Health and Physical Education are the most important subjects taught in our schools. This is not an opinion; it is a fundamental truth. Though we might try to convince ourselves otherwise, there is no philosophy, skill, or calculus that could override a human’s need to care for their own health. As the old proverb goes, “a healthy person worries about a thousand things; a sick person worries about only one thing.”
Educators, we should teach our young people to be healthy.
These young brains, bodies, and minds – busy learning how to speak and communicate, to organize and prioritize – are not metaphysical phenomena. They are, first and foremost, physical organisms, central to a student’s functioning. In the words of Dr. Lisa Feldman Barrett, the human brain “did not evolve for you to think and feel and see, it evolved to control your body… everything we do, we do in service to the body.” In the light of this truth, we see that education should begin with the body. Learning to care for one’s own health and wellness is essential.
In recent years, educators have made great strides to enhance the fields of Health and P.E. – advocacy groups and educational hubs such as SHAPE America and state-specific leaders like CAHPERD (California), MAHPERD (Massachusetts), and IAHPERD (Illinois). Simultaneously, dedicated educators spreading awareness through a variety of creative avenues (like Andy Milne’s recent TEDx talk about the opportunity for the field to improve). And the field has shown, time and time again, its eagerness to advance.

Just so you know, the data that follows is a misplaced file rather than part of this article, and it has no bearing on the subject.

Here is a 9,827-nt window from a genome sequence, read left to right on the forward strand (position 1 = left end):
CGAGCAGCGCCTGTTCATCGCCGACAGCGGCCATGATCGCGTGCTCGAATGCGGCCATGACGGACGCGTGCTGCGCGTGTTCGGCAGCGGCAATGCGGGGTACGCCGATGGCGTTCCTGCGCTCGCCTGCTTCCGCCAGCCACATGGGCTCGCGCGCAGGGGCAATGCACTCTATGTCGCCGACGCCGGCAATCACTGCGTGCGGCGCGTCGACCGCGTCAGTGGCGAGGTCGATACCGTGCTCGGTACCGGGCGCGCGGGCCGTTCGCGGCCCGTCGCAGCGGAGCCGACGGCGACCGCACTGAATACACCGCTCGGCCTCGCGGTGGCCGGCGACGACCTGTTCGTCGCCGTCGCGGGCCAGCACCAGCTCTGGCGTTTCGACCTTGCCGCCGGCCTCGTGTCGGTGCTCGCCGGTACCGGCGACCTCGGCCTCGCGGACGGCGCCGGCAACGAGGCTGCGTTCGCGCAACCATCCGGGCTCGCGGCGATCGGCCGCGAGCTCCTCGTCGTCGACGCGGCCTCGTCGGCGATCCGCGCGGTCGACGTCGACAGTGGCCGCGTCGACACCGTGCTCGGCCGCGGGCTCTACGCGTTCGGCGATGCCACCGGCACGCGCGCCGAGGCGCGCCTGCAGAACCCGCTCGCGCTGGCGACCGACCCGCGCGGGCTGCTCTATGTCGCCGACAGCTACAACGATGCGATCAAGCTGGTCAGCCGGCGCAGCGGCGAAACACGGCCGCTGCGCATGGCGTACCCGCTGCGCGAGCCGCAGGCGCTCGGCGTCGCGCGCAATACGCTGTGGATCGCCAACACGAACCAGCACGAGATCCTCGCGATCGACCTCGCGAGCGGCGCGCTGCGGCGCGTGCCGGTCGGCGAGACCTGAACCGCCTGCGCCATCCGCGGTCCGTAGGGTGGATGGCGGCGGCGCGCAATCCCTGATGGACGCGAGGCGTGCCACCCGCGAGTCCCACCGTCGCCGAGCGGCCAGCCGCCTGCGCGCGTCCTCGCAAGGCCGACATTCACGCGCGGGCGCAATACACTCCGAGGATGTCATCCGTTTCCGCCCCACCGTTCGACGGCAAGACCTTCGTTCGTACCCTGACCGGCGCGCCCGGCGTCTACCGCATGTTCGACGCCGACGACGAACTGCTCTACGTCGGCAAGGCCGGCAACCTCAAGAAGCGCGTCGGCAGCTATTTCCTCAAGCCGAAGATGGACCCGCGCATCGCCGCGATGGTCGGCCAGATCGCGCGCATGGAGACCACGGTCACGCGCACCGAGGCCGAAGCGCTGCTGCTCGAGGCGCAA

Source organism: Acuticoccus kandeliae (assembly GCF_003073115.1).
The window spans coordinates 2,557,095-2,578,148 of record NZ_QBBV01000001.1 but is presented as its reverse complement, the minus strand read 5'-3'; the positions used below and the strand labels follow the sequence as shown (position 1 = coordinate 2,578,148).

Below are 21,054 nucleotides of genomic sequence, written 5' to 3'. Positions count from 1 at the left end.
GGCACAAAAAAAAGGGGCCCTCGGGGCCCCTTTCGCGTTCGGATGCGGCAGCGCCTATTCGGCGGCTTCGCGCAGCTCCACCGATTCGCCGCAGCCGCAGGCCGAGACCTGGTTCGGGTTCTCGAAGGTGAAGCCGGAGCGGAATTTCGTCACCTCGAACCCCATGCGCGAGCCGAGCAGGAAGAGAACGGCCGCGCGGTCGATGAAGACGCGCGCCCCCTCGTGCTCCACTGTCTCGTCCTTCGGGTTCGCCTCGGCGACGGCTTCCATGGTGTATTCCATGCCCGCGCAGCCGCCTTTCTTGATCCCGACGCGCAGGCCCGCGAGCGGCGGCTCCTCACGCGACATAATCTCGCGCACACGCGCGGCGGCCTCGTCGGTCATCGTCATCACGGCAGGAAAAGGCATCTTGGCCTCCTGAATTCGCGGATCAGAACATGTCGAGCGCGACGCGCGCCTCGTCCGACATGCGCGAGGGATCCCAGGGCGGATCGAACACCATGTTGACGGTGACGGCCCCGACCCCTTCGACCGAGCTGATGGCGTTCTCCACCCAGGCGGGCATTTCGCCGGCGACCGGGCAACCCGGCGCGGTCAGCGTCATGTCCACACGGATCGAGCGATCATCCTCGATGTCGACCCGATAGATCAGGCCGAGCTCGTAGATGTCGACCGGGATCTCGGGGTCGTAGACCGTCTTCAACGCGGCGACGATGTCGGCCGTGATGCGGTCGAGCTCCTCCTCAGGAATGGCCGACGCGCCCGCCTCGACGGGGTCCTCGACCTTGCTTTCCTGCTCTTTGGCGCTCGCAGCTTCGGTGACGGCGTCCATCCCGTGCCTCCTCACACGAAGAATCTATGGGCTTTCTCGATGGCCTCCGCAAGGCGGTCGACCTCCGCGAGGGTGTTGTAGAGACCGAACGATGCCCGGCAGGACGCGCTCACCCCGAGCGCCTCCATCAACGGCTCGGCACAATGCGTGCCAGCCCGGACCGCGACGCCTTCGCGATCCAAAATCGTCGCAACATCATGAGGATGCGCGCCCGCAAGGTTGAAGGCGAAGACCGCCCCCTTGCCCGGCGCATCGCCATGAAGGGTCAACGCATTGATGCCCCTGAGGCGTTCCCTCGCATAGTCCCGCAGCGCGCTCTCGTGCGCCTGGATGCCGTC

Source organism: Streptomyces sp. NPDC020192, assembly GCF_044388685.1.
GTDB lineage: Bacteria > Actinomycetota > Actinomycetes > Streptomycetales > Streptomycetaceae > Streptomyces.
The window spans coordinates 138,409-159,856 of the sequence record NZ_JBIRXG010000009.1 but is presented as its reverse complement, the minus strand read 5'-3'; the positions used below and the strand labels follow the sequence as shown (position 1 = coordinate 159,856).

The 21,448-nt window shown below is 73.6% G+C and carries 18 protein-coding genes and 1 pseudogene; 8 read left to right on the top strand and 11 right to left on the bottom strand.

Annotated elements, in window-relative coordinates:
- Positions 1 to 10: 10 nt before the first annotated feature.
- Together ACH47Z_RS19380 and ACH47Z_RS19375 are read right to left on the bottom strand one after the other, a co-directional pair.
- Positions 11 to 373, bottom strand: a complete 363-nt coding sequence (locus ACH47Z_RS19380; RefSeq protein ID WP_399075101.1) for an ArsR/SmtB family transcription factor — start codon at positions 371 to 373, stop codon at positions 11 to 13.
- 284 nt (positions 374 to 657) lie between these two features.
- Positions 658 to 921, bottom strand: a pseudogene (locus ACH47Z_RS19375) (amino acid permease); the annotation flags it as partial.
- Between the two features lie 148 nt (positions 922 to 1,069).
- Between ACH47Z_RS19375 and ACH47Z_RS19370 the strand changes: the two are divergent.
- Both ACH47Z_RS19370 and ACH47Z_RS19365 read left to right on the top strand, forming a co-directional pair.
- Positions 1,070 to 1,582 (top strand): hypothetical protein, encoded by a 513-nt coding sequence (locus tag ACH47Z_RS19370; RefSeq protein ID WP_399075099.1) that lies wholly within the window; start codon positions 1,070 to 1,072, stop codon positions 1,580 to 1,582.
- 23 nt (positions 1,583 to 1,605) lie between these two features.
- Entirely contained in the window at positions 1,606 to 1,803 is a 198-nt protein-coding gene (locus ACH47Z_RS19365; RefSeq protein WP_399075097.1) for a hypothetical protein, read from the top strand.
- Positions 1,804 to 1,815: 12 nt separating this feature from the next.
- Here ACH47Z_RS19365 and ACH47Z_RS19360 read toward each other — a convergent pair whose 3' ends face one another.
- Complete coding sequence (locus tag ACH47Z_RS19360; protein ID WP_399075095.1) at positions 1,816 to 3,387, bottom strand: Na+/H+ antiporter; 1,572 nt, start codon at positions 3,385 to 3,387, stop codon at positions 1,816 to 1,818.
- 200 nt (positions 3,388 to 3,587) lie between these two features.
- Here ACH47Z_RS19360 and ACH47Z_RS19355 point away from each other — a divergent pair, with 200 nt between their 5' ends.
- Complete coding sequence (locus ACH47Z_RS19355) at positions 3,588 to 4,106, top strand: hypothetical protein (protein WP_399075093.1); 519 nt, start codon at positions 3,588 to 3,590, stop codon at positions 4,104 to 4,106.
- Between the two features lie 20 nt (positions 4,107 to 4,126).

Enter Athlos, and its Director of Physical Education and Character Development, Michael Jennings. Jennings believes in the power of the platform, but agrees that we have a long way to go if we hope to maximize it.
Over the years, there have been signs that the field of physical education is being challenged. Jennings notices fewer job opportunities, funding being cut from in-school fitness, and decreased time in recess or free play. Though there are many reasons for the challenges placed on the field, Jennings notes a few core issues that he hopes to address.
Occasionally, P.E. departments have unnecessary resistance to outside assistance; instead, Jennings espouses a mindset that the more people at the table the better. If something is not going as planned within an organization, it seems like sound logic to bring outside perspectives on board. Solutions to difficult problems rarely come from inside the silo.
It is an interest in gathering a range of perspectives that inspired Jennings to host a fantastic event earlier this year. The event was titled Redefining PE, and it set out to reimagine the physical education to maximize its potential. There were presenters from a variety of fields and the genuine desire to learn and share. There were NCAA coaches, administrators, math teachers, business leaders and – of course – P.E. teachers. Jennings was proud to have speakers “from 14 different countries,” representing “such a broad spectrum of people all passionate about the importance of movement, physical activity, and physical education.”
The event took the physical education conversation out of its typical silo, says Jennings, which is always a good way to get started. Those who entrench themselves in their work have the opportunity to master their craft, but they also create blind spots. Jennings’ initiative offered educators the opportunity to pick their head up and communicate with people working one trench over – each an expert in their field, now collaborating.
If we hope to nurture the bodies and minds of future generations, breaking traditional molds of education is necessary. We were fortunate enough to discuss this and more with Jennings on a recent episode of the Good Athlete Podcast, where he shines a light on other pressing concerns, as well as his ideas on how to address them. (Hint: strength and conditioning is a massive opportunity in the PE space.)
Are you an educator? Coach? Any interested human being?? Check out the episode and share your thoughts: https://podcasts.apple.com/us/podcast/episode-117-mike-jennings-athlos-education/id1278410201?i=1000513474840